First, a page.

Monday, September 21, 2009

It was only the second week of class (Sept. 16) and, already, we had quite an impressive agenda – Anne Pitcher. The author of one of the course’s books, Transforming Mozambique: the Politics of Privatization, discussed a political and economic analysis of the country. Pitcher, through her countless travels to and research in Mozambique, is undoubtedly an expert on what our class is studying. Although I and my fellow classmates clearly have interest in her work, what is perhaps even more exciting, is that she has an equal interest in ours! Pitcher may even reconnect with us in Mozambique to participate in viewing the nation’s election.

As one can imagine, Pitcher had plenty of practical advice for first-time travelers to Mozambique: what medicine to take, interesting scenery to observe (i.e. street signs symbolizing particular liberation movement support), what cuisine is a must have – apparently, certain shrimp is to die for – and what chow generally doesn’t sit well with foreigners. The list goes on. Clearly, she gave our class plenty of “food for thought” – okay, okay; I’ll stop with the cheesiness. Thus, moving on to a deeper level, Pitcher made us question what clearly inspires some of her most passionate work: the meaning of democracy. How convenient for our “African Democracy Project” course!

What particularly surprised and interested me was Pitcher’s finding of similarities among democracies that, on the outside, appear extremely different from one another. As Pitcher said (disclaimer: I’m paraphrasing here), “Nothing surprises me in African politics after seeing what happens in America.” Regardless of the democracy one is in, politics will not necessarily always work for the people, but instead, work to hang onto or capture power. I hope I’m not making Pitcher’s view on democracy sound too pessimistic. She clearly has respect and appreciation for certain democratic movements, even in the states, but criticizes certain parties for opposing them solely for the sake of resistance – to capture power rather than support what is best for the people. I suppose I expected differences to be pointed out rather than this blunt similarity – I appreciated Pitcher’s honesty.

So….before I get into what democracy means to me, my goal is to recap other interesting information Pitcher emphasized. Some of it may be well-known, but my purpose is to reflect on it more before I give my own definition. Secondly, these facts will highlight what may be the most important issues regarding democracy for the people of Mozambique.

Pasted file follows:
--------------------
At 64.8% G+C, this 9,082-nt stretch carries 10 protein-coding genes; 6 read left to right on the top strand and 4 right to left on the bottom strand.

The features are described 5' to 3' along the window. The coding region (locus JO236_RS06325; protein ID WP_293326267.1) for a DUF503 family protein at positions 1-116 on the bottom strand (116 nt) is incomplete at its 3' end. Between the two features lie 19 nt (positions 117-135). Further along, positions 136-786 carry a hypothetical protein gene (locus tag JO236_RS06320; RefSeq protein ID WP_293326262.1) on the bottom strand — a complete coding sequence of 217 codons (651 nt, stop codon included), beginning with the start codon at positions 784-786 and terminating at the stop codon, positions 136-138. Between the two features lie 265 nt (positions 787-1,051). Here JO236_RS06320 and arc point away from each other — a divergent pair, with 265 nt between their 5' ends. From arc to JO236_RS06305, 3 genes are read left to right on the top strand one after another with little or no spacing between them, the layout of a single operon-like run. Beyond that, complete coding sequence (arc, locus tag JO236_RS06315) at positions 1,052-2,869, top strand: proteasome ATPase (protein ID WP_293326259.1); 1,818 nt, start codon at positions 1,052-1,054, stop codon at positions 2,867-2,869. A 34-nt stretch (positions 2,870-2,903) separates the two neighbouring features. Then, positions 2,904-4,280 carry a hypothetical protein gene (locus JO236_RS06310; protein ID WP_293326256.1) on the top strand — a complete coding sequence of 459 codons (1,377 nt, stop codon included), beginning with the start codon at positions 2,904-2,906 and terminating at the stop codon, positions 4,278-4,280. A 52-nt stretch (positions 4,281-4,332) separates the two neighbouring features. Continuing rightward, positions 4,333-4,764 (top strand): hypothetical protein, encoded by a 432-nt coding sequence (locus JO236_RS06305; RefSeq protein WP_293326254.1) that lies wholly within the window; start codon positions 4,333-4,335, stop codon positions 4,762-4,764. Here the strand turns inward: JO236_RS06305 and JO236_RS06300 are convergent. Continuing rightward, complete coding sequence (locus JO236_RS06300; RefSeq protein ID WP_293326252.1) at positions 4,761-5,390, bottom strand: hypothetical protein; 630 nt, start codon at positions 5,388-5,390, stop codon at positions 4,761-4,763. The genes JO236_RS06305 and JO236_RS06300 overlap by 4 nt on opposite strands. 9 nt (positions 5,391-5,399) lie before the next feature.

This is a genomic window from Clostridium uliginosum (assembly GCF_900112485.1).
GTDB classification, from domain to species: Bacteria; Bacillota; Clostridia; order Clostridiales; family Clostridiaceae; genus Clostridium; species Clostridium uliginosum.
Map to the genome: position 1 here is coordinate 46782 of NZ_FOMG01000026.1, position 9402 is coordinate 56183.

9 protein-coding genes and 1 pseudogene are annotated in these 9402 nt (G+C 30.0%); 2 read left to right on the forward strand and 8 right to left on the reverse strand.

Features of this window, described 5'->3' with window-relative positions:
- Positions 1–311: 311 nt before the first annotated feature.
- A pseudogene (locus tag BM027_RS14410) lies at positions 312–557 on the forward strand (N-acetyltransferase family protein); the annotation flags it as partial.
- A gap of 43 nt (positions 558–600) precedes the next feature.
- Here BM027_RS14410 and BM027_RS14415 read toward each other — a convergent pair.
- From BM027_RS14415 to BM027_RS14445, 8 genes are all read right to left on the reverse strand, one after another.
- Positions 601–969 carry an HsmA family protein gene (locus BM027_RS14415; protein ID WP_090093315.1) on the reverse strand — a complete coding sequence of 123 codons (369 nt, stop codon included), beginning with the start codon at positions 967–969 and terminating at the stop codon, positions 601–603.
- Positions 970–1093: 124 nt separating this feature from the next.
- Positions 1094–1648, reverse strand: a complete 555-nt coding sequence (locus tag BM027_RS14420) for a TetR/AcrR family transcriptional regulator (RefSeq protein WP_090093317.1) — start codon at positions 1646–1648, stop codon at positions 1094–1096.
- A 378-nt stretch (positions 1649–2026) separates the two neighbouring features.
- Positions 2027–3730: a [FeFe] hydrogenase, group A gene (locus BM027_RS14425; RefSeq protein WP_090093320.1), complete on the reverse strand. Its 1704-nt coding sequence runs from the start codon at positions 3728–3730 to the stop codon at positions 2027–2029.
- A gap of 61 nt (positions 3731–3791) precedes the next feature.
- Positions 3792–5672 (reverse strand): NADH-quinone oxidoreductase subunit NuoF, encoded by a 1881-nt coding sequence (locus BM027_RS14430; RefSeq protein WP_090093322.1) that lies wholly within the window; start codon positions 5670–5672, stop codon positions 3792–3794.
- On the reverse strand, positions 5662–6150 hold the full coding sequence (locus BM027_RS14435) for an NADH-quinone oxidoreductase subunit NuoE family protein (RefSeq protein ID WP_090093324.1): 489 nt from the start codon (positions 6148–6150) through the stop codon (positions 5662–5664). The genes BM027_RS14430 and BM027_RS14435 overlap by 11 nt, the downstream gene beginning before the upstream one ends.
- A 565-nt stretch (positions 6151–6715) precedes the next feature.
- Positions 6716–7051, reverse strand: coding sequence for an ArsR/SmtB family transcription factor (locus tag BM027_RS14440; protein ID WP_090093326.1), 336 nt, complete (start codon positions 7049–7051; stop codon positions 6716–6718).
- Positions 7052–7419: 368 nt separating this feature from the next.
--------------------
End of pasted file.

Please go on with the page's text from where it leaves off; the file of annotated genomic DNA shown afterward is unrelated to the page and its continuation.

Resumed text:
Pitcher mentioned “critical features of independence” post colonization that, in addition to low levels of literacy, skills training and lack of experience in governing, included little understanding of democracy, popular participation and civic engagement. This explains the core of what other developed nations take for granted – an education from early childhood that explains, although sometimes ambiguously, what a democracy is. Additionally, to add to Mozambicans’ confusion, it seems that with democracy (or any change in governance, such as a focus on socialism post independence), comes modernization, something Pitcher also explains in her book. A push for modernization brings with it a lack of cultural roots. Although her work in Nampula Province suggests citizens still remember their former clan names and cultural practices, research in other provinces, such as Zambezia, proves otherwise. Part of this can be attributed to new religious practices that Protestant and Catholic missionaries brought with them, particularly in southern regions. In the north, more traditional religious practices and indigenous cultures were maintained (Pitcher mentioned bride wealth as an example). Along with these “modernization” divides, came clear class differences that political parties attempted to focus on when recruiting supporters. Renamo, for example, claims that Frelimo is “too modernist.” Pitcher made a point to not dismiss Renamo supporters as “bandits” like some tend to do, however. This party is clearly legitimate and has a substantial number of powerful voters.

Moving on to more recent events that help define Mozambique’s democracy, Pitcher explained how unique Joaquim Chissano’s voluntary step down was after he served his term upon winning Mozambique’s second democratic election in 1999. In other African nations, a leader doing so is almost unheard of. Also unique in this upcoming election is a new party, the Democratic Movement of Mozambique. Pitcher wonders whether it will represent the demise of Renamo or whether citizens will resort to violence to support it. Her list of electoral challenges currently facing Mozambique include no change of the party in power since 1975, the existence of polarized and fixed party identities, a decline in voter turnout, and lack of voter information.

After studying democracy in different countries – particularly observing their differences and similarities – the most important thing seems to be the power, particularly given through knowledge, of its citizens. In addition to granting basic rights, such as freedom and equality, it seems understanding of these basic rights is equally important. I look forward to more narrowly defining this definition in classes to come.

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